Local justice in Southern Sudan

Published
2010
Author(s)
Cherry Leonardi, Leben Nelson Moro
Institution/organisation
United States Institute of Peace, Rift Valley Institute
Topic
NGO associated?
Summary
Since its establishment five years ago under the
Comprehensive Peace Agreement (CPA), the Government
of Southern Sudan (GoSS) has struggled to create a justice
system that reflects the values and requirements for justice
among the people of Southern Sudan. For both political
and practical reasons, chiefs’ courts and customary law are
central to this endeavor. A key question facing the GoSS is
how to define the relationship between chiefs’ courts (and
the ideas about law that they embody) and the courts of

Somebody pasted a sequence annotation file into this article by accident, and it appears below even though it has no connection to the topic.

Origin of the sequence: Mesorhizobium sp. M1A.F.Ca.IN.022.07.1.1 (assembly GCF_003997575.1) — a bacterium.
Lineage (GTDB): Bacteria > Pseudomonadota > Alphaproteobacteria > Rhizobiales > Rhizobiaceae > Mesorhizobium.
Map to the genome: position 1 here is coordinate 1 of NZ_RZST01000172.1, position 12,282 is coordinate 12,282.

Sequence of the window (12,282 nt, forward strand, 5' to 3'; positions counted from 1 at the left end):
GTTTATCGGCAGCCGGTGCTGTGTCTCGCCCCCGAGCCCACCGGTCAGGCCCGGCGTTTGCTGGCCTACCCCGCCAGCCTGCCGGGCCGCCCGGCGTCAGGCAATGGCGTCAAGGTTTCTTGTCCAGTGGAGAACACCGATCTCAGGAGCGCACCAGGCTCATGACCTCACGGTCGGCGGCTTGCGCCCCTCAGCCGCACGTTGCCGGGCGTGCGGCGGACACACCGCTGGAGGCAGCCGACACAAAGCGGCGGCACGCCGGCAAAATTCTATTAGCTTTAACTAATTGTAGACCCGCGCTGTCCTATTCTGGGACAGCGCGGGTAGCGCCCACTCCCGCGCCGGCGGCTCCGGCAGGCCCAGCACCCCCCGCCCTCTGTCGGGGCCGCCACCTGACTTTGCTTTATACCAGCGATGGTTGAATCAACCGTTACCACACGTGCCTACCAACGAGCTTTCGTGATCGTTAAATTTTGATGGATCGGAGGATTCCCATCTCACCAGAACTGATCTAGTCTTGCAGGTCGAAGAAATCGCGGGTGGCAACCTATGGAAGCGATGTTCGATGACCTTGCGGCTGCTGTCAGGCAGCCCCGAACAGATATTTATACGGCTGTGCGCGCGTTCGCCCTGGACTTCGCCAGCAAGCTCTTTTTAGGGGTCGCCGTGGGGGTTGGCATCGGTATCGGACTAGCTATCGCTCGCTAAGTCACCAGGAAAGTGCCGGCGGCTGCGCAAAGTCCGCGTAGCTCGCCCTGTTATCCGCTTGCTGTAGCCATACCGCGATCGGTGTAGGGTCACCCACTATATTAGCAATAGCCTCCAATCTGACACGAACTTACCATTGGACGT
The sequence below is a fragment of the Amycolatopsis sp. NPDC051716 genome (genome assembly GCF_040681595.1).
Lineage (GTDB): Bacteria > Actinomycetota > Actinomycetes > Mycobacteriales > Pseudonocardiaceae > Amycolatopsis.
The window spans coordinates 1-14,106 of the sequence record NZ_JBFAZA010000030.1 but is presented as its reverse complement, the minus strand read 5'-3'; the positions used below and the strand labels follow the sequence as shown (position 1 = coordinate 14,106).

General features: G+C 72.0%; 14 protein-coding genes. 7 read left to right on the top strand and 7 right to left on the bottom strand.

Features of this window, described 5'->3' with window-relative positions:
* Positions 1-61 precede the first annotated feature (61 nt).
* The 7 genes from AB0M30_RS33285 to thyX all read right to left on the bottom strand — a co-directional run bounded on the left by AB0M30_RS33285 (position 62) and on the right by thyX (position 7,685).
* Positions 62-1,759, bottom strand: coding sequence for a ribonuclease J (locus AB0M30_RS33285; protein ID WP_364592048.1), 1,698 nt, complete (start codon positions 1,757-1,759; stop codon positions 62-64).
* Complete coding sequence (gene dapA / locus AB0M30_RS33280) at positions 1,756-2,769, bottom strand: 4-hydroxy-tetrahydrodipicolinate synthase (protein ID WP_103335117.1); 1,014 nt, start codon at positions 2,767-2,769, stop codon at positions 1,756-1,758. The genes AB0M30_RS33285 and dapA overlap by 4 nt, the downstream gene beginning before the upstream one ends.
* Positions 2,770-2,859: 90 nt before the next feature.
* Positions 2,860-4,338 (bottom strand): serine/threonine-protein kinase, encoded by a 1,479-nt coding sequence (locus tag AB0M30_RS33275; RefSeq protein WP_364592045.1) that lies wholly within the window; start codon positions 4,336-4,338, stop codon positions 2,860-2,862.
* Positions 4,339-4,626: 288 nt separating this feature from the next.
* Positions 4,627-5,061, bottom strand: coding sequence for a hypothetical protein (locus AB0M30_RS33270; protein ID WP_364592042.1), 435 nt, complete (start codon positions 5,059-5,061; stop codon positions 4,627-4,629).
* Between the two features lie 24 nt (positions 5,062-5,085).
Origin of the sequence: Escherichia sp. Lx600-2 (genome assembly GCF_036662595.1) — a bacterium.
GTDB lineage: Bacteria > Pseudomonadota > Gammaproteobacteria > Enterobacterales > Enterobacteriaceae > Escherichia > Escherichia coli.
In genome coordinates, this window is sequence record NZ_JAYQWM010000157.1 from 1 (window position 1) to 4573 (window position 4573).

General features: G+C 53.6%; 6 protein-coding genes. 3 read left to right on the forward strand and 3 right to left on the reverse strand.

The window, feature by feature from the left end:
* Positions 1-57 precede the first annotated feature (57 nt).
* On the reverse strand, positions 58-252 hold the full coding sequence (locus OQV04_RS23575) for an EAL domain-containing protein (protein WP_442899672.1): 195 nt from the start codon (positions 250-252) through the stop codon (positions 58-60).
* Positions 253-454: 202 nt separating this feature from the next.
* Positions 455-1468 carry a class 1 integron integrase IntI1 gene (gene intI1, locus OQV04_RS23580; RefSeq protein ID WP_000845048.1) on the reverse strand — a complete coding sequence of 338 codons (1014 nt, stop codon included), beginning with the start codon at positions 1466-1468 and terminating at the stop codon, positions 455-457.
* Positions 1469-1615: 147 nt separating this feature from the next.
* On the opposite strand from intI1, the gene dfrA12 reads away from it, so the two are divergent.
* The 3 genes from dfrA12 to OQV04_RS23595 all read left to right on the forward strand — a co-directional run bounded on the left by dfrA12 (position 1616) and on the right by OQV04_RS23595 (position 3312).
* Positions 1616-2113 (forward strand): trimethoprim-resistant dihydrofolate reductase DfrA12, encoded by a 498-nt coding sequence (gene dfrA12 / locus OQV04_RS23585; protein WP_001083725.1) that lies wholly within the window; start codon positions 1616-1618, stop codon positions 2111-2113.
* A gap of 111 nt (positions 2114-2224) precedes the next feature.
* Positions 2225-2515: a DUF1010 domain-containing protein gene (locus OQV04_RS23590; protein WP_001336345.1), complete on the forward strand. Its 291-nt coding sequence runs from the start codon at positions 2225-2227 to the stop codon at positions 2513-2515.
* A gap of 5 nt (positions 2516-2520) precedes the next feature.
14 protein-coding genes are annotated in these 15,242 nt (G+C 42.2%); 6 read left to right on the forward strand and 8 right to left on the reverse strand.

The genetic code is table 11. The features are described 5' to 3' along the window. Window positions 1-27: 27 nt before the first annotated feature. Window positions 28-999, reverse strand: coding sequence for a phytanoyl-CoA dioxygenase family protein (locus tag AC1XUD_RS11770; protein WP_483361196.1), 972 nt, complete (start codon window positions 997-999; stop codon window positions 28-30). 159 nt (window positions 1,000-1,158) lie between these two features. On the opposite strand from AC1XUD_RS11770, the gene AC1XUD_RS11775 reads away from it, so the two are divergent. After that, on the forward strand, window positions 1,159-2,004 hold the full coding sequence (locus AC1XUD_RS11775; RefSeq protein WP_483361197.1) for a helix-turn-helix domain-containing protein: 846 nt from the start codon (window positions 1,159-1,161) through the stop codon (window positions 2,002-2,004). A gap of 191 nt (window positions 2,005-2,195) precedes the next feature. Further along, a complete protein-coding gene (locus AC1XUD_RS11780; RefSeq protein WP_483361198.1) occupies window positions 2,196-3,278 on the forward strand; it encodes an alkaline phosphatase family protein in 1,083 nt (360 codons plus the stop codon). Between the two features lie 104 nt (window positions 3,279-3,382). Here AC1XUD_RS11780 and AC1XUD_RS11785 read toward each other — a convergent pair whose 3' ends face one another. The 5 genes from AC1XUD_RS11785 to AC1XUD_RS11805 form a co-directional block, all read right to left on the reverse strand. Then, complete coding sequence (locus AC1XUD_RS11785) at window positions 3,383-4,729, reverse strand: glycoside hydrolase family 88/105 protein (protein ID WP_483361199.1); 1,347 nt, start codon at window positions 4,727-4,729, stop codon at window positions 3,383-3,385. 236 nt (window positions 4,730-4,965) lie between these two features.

Southern Sudan’s judiciary, while ensuring equal access to
justice and the protection of human rights.
■ Policy discussions and recent interventions have focused on
ascertainment, whereby the customary laws of communities
(usually defined as ethnic groups) would be identified
and recorded in written form, to become the basis for the
direct application, harmonization, and modification of
customary law.
■ This report empirically analyzes the current dynamics of
justice at the local level, identifying priorities for reform
according to the expressed needs and perceptions of local
litigants. Our findings are based on field research conducted
from November 2009 to January 2010 in three
locations in Southern Sudan: Aweil East, Wau, and
Kajokeji.